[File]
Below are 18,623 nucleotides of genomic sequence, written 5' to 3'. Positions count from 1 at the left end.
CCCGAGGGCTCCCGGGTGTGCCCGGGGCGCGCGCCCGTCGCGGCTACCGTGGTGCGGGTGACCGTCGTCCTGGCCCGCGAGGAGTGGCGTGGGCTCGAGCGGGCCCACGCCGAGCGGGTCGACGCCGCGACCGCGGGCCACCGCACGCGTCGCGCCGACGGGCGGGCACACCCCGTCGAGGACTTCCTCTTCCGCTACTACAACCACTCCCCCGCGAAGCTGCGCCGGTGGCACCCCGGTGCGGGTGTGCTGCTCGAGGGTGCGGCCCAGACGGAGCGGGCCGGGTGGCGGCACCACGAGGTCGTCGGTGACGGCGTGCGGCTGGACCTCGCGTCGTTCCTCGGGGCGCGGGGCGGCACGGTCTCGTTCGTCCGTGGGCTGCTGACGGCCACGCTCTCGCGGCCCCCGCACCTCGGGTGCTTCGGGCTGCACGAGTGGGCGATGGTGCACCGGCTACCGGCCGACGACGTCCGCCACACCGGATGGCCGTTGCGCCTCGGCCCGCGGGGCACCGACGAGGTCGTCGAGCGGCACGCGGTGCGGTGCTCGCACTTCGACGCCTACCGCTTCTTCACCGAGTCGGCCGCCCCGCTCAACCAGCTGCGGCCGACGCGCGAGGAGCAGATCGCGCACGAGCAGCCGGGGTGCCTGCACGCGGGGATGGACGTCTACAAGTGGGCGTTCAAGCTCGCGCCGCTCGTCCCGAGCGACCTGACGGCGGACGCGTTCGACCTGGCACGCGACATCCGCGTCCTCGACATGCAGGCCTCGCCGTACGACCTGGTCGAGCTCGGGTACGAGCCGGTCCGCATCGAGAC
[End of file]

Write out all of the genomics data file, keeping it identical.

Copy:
Below are 18,623 nucleotides of genomic sequence, written 5' to 3'. Positions count from 1 at the left end.
CCCGAGGGCTCCCGGGTGTGCCCGGGGCGCGCGCCCGTCGCGGCTACCGTGGTGCGGGTGACCGTCGTCCTGGCCCGCGAGGAGTGGCGTGGGCTCGAGCGGGCCCACGCCGAGCGGGTCGACGCCGCGACCGCGGGCCACCGCACGCGTCGCGCCGACGGGCGGGCACACCCCGTCGAGGACTTCCTCTTCCGCTACTACAACCACTCCCCCGCGAAGCTGCGCCGGTGGCACCCCGGTGCGGGTGTGCTGCTCGAGGGTGCGGCCCAGACGGAGCGGGCCGGGTGGCGGCACCACGAGGTCGTCGGTGACGGCGTGCGGCTGGACCTCGCGTCGTTCCTCGGGGCGCGGGGCGGCACGGTCTCGTTCGTCCGTGGGCTGCTGACGGCCACGCTCTCGCGGCCCCCGCACCTCGGGTGCTTCGGGCTGCACGAGTGGGCGATGGTGCACCGGCTACCGGCCGACGACGTCCGCCACACCGGATGGCCGTTGCGCCTCGGCCCGCGGGGCACCGACGAGGTCGTCGAGCGGCACGCGGTGCGGTGCTCGCACTTCGACGCCTACCGCTTCTTCACCGAGTCGGCCGCCCCGCTCAACCAGCTGCGGCCGACGCGCGAGGAGCAGATCGCGCACGAGCAGCCGGGGTGCCTGCACGCGGGGATGGACGTCTACAAGTGGGCGTTCAAGCTCGCGCCGCTCGTCCCGAGCGACCTGACGGCGGACGCGTTCGACCTGGCACGCGACATCCGCGTCCTCGACATGCAGGCCTCGCCGTACGACCTGGTCGAGCTCGGGTACGAGCCGGTCCGCATCGAGAC